By Lisa Kopochinski
BOZEMAN, Mont.—Following the failure of a $59 million bond issue last November for a new Law and Justice Center, Gallatin County officials are now exploring new options.
In a recent article, the Bozeman Daily Chronicle reported that county officials said they cannot keep asking voters for the same project and need to find alternative ways of improving a facility they say is aging, unsafe and cramped.
“I think doing the same thing again is the definition of insanity,” said Gallatin County Sheriff Brian Gootkin in a statement. “The public has told us it’s not going to work. I think it’s good to maybe do a reset and think about everything once again.”
County officials are considering putting this project on hold for a couple of years. Instead, they may ask voters in the primary election on June 2 to increase the mill levy for the 911 Dispatch Center by two mills, and to raise the mill levy for Gallatin County Search and Rescue by two mills.
A mill levy is an assessed property tax rate employed by local governments to raise revenue in order to cover for annual expenses. One mill is one dollar per $1,000 dollars of assessed property value.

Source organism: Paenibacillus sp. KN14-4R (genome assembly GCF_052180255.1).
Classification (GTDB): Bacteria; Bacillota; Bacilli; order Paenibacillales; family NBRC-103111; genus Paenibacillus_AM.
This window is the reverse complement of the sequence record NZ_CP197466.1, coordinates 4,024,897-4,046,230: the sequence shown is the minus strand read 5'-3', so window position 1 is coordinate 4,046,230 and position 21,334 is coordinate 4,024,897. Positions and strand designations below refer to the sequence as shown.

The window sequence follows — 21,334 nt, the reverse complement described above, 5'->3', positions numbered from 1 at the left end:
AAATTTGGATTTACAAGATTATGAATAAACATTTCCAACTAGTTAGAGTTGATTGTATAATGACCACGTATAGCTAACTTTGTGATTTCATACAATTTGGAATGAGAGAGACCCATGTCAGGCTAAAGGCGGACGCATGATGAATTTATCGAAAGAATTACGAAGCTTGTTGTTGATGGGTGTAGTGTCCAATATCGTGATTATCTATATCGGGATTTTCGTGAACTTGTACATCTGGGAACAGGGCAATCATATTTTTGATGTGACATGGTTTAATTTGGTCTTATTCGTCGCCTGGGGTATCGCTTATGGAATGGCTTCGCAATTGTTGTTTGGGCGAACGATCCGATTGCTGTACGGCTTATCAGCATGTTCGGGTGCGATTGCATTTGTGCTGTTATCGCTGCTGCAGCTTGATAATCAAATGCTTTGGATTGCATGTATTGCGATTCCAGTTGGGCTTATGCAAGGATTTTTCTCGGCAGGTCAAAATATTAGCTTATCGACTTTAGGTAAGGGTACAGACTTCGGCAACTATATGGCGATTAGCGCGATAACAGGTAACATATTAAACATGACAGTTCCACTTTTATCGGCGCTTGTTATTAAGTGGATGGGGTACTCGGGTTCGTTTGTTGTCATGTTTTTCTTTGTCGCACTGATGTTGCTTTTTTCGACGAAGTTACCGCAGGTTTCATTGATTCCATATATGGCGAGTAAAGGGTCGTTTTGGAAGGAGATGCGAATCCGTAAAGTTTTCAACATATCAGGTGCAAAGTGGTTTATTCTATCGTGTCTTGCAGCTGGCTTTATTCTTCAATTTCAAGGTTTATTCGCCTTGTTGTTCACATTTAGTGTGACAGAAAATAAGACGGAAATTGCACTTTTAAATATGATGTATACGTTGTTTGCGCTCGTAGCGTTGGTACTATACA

County Administrator Jim Doar said this increased funding would help address operational and capital needs. Additionally, county commissioners told local media that voters may be more inclined to support the 911 Dispatch Center and Search and Rescue than they were a new Law and Justice Center.
“I think the public might see them as more tangible,” said Commissioner Don Seifert.
Local media also reported that at some point, county commissioners may ask for funding for a multi-step replacement to the Law and Justice Center. If they did, they would first ask voters to approve a new courts building, which would accommodate the additional district court judges that state lawmakers may approve for Gallatin County during their next session in 2021. They would later seek approval for a new building for the Sheriff’s Office. The projects would accommodate only the offices that are now in the Law and Justice Center.
Said Commissioner Joe Skinner, “I don’t think we can ask voters for a bond the same size or larger. “I think it would be more palatable to ask for a replacement to the Law and Justice Center is phasing it.”
Skinner also said breaking the project up could be challenging because voters could approve the first phase and then deny the second.
County officials may consider hiring an outside firm to survey county residents on why they rejected the bond issue for a new Law and Justice Center and which projects they might be more inclined to support.
“The people have said no to this proposal, so we need to listen and respond to that in what we bring forward to them next time,” added County Commissioner Scott MacFarlane.